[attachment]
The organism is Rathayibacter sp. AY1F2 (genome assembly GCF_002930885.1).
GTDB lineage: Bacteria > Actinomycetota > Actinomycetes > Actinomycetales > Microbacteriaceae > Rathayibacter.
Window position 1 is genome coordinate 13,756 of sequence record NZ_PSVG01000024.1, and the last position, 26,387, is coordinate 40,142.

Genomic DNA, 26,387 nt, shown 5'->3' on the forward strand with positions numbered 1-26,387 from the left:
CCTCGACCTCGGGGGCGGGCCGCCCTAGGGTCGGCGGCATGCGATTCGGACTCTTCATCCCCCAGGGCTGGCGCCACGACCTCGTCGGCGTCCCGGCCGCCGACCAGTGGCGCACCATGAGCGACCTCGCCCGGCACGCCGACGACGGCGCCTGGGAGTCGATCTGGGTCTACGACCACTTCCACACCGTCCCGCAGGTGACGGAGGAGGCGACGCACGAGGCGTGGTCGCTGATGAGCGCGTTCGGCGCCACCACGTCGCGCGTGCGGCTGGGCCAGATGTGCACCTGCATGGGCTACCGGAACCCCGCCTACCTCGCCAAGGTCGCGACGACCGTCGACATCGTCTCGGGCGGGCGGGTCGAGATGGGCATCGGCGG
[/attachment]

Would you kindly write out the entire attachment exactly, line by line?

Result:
The organism is Rathayibacter sp. AY1F2 (genome assembly GCF_002930885.1).
GTDB lineage: Bacteria > Actinomycetota > Actinomycetes > Actinomycetales > Microbacteriaceae > Rathayibacter.
Window position 1 is genome coordinate 13,756 of sequence record NZ_PSVG01000024.1, and the last position, 26,387, is coordinate 40,142.

Genomic DNA, 26,387 nt, shown 5'->3' on the forward strand with positions numbered 1-26,387 from the left:
CCTCGACCTCGGGGGCGGGCCGCCCTAGGGTCGGCGGCATGCGATTCGGACTCTTCATCCCCCAGGGCTGGCGCCACGACCTCGTCGGCGTCCCGGCCGCCGACCAGTGGCGCACCATGAGCGACCTCGCCCGGCACGCCGACGACGGCGCCTGGGAGTCGATCTGGGTCTACGACCACTTCCACACCGTCCCGCAGGTGACGGAGGAGGCGACGCACGAGGCGTGGTCGCTGATGAGCGCGTTCGGCGCCACCACGTCGCGCGTGCGGCTGGGCCAGATGTGCACCTGCATGGGCTACCGGAACCCCGCCTACCTCGCCAAGGTCGCGACGACCGTCGACATCGTCTCGGGCGGGCGGGTCGAGATGGGCATCGGCGG